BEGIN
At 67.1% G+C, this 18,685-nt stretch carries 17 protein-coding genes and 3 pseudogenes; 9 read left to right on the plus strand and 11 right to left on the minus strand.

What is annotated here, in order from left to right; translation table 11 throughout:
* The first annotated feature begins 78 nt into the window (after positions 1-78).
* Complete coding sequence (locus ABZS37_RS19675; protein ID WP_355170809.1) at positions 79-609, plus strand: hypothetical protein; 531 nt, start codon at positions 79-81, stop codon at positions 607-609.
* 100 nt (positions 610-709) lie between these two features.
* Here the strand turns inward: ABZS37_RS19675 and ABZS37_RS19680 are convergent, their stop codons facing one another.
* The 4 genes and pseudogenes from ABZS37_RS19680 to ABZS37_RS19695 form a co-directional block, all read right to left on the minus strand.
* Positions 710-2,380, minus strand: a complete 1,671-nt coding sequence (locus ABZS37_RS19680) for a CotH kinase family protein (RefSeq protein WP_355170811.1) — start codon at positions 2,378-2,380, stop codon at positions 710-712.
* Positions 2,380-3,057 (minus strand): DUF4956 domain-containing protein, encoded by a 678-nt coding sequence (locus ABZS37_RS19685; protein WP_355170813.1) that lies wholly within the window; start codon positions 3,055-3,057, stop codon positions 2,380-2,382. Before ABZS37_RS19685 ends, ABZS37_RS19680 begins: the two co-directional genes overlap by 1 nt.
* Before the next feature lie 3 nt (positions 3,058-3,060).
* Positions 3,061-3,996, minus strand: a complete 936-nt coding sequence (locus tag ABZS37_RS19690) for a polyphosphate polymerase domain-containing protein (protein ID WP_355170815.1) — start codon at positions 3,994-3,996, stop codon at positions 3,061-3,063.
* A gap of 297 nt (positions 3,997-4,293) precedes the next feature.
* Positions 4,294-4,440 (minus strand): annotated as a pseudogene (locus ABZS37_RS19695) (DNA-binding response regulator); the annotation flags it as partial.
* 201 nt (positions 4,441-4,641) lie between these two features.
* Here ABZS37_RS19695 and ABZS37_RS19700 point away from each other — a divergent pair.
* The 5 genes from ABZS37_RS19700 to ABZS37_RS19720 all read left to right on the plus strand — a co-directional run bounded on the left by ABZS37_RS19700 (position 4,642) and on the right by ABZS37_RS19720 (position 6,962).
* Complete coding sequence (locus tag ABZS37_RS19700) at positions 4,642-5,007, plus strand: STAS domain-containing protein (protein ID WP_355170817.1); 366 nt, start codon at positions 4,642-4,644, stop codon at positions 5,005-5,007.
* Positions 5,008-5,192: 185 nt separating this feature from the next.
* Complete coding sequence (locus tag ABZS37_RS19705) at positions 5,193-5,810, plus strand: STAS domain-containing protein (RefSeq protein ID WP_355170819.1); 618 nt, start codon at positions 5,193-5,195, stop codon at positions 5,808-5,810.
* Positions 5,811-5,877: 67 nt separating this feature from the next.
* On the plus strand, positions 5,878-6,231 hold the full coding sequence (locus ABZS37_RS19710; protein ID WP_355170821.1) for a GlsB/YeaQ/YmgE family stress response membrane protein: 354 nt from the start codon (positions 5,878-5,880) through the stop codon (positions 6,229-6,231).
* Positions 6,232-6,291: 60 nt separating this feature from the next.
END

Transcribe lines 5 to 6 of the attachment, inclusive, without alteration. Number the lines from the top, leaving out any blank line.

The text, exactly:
* 100 nt (positions 610-709) lie between these two features.
* Here the strand turns inward: ABZS37_RS19675 and ABZS37_RS19680 are convergent, their stop codons facing one another.